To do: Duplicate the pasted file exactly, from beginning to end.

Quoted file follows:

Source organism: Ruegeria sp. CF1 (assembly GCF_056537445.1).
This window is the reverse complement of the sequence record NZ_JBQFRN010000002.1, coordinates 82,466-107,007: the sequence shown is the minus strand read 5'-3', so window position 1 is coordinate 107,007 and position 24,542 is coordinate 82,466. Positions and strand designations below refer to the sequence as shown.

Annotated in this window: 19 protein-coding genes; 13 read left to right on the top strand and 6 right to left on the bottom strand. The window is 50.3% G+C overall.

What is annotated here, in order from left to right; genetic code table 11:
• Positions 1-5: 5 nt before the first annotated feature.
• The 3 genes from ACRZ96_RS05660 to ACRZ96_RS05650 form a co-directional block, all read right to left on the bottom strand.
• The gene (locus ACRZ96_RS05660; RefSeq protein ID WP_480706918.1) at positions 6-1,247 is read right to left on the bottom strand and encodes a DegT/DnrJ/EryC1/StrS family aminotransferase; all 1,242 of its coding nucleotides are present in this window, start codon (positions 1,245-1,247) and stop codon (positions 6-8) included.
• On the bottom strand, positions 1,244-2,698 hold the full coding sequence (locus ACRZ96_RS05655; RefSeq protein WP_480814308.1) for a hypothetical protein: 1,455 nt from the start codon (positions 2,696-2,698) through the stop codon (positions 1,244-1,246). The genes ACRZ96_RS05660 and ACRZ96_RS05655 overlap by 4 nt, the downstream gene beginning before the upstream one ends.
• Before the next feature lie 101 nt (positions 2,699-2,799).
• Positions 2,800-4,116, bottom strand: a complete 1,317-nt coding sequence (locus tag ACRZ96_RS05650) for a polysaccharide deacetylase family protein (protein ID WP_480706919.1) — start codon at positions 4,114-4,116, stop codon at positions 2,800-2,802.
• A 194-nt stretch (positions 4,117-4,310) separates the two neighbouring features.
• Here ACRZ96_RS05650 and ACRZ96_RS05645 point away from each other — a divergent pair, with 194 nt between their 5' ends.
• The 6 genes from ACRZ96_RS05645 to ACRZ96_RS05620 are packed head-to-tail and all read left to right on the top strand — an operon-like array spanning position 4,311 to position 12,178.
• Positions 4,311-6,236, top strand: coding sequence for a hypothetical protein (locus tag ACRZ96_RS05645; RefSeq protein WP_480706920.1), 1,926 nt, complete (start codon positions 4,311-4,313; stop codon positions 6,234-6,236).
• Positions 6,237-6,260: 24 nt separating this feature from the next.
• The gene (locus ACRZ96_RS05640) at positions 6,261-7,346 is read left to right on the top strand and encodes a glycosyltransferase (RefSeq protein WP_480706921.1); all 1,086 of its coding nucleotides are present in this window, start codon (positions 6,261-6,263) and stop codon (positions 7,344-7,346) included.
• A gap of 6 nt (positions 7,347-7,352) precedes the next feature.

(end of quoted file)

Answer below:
Source organism: Ruegeria sp. CF1 (assembly GCF_056537445.1).
This window is the reverse complement of the sequence record NZ_JBQFRN010000002.1, coordinates 82,466-107,007: the sequence shown is the minus strand read 5'-3', so window position 1 is coordinate 107,007 and position 24,542 is coordinate 82,466. Positions and strand designations below refer to the sequence as shown.

Annotated in this window: 19 protein-coding genes; 13 read left to right on the top strand and 6 right to left on the bottom strand. The window is 50.3% G+C overall.

What is annotated here, in order from left to right; genetic code table 11:
• Positions 1-5: 5 nt before the first annotated feature.
• The 3 genes from ACRZ96_RS05660 to ACRZ96_RS05650 form a co-directional block, all read right to left on the bottom strand.
• The gene (locus ACRZ96_RS05660; RefSeq protein ID WP_480706918.1) at positions 6-1,247 is read right to left on the bottom strand and encodes a DegT/DnrJ/EryC1/StrS family aminotransferase; all 1,242 of its coding nucleotides are present in this window, start codon (positions 1,245-1,247) and stop codon (positions 6-8) included.
• On the bottom strand, positions 1,244-2,698 hold the full coding sequence (locus ACRZ96_RS05655; RefSeq protein WP_480814308.1) for a hypothetical protein: 1,455 nt from the start codon (positions 2,696-2,698) through the stop codon (positions 1,244-1,246). The genes ACRZ96_RS05660 and ACRZ96_RS05655 overlap by 4 nt, the downstream gene beginning before the upstream one ends.
• Before the next feature lie 101 nt (positions 2,699-2,799).
• Positions 2,800-4,116, bottom strand: a complete 1,317-nt coding sequence (locus tag ACRZ96_RS05650) for a polysaccharide deacetylase family protein (protein ID WP_480706919.1) — start codon at positions 4,114-4,116, stop codon at positions 2,800-2,802.
• A 194-nt stretch (positions 4,117-4,310) separates the two neighbouring features.
• Here ACRZ96_RS05650 and ACRZ96_RS05645 point away from each other — a divergent pair, with 194 nt between their 5' ends.
• The 6 genes from ACRZ96_RS05645 to ACRZ96_RS05620 are packed head-to-tail and all read left to right on the top strand — an operon-like array spanning position 4,311 to position 12,178.
• Positions 4,311-6,236, top strand: coding sequence for a hypothetical protein (locus tag ACRZ96_RS05645; RefSeq protein WP_480706920.1), 1,926 nt, complete (start codon positions 4,311-4,313; stop codon positions 6,234-6,236).
• Positions 6,237-6,260: 24 nt separating this feature from the next.
• The gene (locus ACRZ96_RS05640) at positions 6,261-7,346 is read left to right on the top strand and encodes a glycosyltransferase (RefSeq protein WP_480706921.1); all 1,086 of its coding nucleotides are present in this window, start codon (positions 6,261-6,263) and stop codon (positions 7,344-7,346) included.
• A gap of 6 nt (positions 7,347-7,352) precedes the next feature.